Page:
Home Best Practices “A key to achieving success is to assemble a strong and stable management team.”

“A key to achieving success is to assemble a strong and stable management team.”

Almost everything that gets done in business gets done by teams.  Even the road warrior sales person who is out there, far from the office and hunting his next prey, needs the support of a sales team.  Keynote speaker and best-selling business author, Patrick Lencioni, talks extensively about teams in his book, “The Ideal Team Player.”  In that book, he describes the characteristics of people who will help to make a team strong and effective as well as those that will make a team weak and dysfunctional.  To learn more about what Lencioni says are the three hallmarks of a great team player, please continue reading below.

“A key to achieving success is to assemble a strong and stable management team.”          ~ Vivek Wadhwa

According to Lencioni, the three essential characteristics (he calls them “virtues”) of a great team player are:

  • Humility
  • Hunger
  • People smarts

The most important of these is humility, so we’ll deal with that one first.

Humility.  We sometimes may equate a “humble” person with someone who is shy, withdrawn, or weak.  Not so here.  In this context, being humble is simply not being arrogant.  A team player who shows humility is demonstrating an ability to subordinate his or her ego to the greater good of the group.  Great team players are unconcerned about status or about who gets credit.  They are generous in giving credit for success to the entire team.  Their language is peppered with “we” and “us” rather than “I” and “me.”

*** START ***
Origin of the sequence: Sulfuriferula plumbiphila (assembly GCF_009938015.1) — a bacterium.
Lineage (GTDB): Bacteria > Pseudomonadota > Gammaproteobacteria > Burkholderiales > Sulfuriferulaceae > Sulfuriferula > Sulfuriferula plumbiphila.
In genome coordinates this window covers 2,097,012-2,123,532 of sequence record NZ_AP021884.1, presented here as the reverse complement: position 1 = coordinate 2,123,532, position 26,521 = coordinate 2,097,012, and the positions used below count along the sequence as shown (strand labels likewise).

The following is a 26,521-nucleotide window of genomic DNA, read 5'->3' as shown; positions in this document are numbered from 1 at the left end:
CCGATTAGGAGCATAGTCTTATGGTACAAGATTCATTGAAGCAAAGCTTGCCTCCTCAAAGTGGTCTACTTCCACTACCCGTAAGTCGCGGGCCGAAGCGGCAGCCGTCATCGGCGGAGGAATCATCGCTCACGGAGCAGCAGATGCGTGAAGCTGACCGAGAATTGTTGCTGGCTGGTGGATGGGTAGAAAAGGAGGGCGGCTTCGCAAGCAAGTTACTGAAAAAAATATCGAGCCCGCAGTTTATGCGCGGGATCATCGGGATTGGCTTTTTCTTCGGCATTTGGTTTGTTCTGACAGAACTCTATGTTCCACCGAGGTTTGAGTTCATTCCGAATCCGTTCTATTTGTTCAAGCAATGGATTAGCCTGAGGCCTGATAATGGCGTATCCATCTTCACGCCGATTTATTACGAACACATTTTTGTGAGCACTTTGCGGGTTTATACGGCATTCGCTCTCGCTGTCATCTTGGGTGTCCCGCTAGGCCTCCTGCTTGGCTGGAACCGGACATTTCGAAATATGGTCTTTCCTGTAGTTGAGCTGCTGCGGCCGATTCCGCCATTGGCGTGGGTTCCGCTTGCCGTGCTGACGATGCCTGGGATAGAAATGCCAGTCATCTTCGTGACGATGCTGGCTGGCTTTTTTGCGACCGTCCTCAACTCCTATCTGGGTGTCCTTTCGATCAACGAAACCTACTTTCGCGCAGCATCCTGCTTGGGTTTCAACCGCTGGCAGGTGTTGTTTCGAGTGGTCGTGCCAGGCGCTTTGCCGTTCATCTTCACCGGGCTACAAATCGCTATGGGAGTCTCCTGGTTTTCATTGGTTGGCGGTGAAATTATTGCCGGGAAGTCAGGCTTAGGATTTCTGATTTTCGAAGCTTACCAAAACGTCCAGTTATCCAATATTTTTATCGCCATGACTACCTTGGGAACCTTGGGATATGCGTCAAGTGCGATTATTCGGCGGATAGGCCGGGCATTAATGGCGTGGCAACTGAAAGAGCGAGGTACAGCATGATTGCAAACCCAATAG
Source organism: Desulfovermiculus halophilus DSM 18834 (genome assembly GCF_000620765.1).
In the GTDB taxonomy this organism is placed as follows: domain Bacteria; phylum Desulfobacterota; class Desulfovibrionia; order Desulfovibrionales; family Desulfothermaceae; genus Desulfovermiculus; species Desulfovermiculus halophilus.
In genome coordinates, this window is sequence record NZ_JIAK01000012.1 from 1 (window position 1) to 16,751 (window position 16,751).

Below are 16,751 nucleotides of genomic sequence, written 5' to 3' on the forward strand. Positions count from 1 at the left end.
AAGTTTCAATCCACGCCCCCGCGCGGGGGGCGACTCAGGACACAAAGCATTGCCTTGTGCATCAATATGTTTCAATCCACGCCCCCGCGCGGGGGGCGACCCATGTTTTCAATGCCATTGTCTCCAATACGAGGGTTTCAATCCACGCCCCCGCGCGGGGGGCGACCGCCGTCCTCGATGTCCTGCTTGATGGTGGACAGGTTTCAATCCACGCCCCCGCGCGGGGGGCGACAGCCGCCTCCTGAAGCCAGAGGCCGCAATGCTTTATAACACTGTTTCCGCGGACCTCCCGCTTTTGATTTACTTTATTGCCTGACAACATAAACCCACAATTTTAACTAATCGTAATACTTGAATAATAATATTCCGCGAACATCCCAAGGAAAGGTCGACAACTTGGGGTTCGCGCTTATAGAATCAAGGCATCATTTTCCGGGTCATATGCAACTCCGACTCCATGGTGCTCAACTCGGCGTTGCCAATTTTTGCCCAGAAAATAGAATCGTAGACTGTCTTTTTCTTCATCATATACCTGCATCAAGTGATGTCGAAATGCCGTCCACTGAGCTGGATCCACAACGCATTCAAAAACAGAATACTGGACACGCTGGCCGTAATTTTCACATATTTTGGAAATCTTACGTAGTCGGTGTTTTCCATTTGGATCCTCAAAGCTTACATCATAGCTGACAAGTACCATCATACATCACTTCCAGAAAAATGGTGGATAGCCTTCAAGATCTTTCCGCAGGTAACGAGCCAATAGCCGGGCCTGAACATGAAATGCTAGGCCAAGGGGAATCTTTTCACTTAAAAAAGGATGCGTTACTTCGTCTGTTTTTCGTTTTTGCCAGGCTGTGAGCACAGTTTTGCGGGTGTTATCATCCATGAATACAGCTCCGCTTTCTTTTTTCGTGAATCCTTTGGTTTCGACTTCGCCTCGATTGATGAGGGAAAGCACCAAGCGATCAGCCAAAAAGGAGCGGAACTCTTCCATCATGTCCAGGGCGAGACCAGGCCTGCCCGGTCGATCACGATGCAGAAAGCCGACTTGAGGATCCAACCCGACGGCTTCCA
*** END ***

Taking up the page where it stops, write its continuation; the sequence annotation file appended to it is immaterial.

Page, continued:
It’s important to note that “humility” and “self-confidence” are not mutually exclusive terms.  On the contrary, a humble person can also be extremely self-confident.  Or said another way, a humble person may simply be so confident in her abilities that she doesn’t feel the need to prove herself to anybody.  As C.S. Lewis once said, “Humility isn’t thinking less of yourself, but thinking of yourself less.”

Hunger.  Think drive, determination, and motivation.  It’s continuous improvement, an unending quest to make the team, its tools and processes, better.  Hungry people rarely need to be pushed by their team leader because they are already on the prowl for that next big challenge, and they will pounce on it when they find it.  We’re not talking here about a hunger that would drive a person and his or her teammates to exhaustion.  We’re talking about a healthy level of hunger that recognizes, and celebrates, that there’s always more to do, more to learn, and more to improve.

People smarts.  Lencioni says this is nothing more than using common sense to guide your interactions with other people.  Some of us refer to this as “emotional intelligence.”  It’s being aware of, and sensitive to, actions and language that could cause a negative response from another team member or from the entire team at large.  This isn’t to say that we can’t have disagreements within the team.  In fact, robust discussions with differing points of view are essential to a high-functioning team.  But those discussions and disagreements must use language that is tolerant and respectful, and that does not impugn the integrity of anyone on the team.

 As individual attributes . . . humility, hunger, and people smarts . . . all are worthy and desirable.  But when we put these into the context of a team, we see that the real power is in the combination of all three.  Two out of three won’t cut it.  If, for example, a team member shows the requisite amount of humility and people smarts, but is lacking a fire in the belly (drive, self-motivation), he or she will bring the whole team down.

In his best-selling book, “Good to Great,” Jim Collins talks about the need to get the right people on the bus, meaning hiring the people who are a good fit with the company’s culture.  So if you want to build great teams, make sure humility, hunger, and people smarts are embraced within your culture and within your hiring practices.

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